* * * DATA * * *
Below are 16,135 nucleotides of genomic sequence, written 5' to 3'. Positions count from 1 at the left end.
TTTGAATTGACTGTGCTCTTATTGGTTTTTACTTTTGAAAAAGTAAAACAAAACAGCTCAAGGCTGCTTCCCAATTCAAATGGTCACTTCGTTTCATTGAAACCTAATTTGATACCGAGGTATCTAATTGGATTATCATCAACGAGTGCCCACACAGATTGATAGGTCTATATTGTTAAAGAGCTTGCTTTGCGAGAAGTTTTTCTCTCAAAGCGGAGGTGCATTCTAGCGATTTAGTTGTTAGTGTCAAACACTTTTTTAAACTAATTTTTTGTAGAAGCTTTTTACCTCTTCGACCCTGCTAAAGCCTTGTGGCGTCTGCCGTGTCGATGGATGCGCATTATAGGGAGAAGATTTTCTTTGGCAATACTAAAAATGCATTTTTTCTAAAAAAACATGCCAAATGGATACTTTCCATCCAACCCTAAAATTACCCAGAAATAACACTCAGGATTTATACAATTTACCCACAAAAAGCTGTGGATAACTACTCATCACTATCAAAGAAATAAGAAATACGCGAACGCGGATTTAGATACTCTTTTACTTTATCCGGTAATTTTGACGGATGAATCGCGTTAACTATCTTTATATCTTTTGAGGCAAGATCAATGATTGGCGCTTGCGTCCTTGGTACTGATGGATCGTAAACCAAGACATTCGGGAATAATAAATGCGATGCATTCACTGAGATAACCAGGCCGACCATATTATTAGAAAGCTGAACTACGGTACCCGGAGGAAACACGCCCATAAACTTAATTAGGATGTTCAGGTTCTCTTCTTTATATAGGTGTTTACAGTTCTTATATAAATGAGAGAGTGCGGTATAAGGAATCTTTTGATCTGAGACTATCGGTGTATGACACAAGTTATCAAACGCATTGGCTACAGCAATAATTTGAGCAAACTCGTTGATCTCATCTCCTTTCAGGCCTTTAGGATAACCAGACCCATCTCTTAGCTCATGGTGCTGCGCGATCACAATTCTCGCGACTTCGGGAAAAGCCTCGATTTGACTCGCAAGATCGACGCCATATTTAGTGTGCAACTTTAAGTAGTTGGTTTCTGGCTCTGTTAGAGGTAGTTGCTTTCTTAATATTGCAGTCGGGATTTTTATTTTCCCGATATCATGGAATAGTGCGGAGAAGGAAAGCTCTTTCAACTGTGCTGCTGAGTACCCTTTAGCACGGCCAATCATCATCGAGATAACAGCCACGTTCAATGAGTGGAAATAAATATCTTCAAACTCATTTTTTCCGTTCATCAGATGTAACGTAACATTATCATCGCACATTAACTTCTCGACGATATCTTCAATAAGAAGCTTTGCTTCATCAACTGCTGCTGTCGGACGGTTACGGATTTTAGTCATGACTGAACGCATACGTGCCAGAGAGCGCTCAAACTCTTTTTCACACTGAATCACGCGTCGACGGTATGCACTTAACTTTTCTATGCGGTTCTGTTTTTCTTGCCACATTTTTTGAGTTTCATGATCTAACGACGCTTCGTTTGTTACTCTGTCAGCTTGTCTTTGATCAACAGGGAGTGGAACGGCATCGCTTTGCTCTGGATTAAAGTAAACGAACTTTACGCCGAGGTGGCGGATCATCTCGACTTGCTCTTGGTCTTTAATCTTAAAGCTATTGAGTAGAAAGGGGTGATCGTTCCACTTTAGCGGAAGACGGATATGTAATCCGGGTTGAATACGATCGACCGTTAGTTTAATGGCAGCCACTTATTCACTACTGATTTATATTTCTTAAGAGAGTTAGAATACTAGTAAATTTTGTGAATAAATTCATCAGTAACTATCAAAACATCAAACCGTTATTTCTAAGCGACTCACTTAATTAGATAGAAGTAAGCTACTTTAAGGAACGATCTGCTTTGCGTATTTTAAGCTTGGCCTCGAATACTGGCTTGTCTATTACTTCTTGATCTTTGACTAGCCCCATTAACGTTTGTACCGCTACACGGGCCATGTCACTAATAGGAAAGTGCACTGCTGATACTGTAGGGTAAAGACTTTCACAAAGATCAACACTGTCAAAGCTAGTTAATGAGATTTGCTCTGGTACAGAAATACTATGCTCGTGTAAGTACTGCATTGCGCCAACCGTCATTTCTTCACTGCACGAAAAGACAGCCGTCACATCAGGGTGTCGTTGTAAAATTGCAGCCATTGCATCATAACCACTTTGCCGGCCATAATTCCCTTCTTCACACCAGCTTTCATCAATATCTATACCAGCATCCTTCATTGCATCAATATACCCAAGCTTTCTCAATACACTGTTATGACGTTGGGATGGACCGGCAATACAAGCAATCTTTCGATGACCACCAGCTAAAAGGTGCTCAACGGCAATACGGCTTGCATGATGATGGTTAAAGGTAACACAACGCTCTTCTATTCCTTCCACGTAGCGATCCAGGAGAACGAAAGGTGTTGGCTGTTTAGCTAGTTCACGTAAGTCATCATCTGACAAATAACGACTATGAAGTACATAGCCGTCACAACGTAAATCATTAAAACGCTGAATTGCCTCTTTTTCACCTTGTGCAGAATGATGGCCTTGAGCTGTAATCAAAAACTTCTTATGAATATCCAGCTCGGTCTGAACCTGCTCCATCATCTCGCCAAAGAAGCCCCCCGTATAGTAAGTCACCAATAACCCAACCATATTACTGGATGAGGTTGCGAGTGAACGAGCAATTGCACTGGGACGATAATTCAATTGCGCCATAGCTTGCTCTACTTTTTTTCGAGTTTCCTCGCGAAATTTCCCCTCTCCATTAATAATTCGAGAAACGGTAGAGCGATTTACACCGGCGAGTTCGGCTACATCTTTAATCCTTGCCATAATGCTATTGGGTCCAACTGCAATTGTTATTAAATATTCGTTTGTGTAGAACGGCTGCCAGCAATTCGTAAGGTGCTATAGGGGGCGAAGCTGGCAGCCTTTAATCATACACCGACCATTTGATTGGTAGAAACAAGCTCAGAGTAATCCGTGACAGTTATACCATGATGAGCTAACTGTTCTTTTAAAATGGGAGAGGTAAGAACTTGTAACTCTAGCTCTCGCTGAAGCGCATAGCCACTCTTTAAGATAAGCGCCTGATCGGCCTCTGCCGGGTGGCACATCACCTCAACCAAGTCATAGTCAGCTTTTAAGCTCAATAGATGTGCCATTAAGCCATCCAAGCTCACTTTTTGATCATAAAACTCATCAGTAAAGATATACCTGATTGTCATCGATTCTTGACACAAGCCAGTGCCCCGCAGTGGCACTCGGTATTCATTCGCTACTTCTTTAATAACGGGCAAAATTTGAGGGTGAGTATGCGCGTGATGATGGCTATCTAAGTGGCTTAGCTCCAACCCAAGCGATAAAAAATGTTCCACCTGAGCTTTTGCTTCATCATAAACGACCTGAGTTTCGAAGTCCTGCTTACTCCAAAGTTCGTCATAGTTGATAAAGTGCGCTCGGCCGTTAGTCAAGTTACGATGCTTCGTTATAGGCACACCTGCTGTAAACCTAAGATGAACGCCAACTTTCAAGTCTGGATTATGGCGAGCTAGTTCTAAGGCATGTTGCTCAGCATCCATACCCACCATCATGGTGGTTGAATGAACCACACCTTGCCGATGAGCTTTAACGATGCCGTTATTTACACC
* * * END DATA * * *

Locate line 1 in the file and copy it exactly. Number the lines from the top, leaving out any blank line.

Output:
Below are 16,135 nucleotides of genomic sequence, written 5' to 3'. Positions count from 1 at the left end.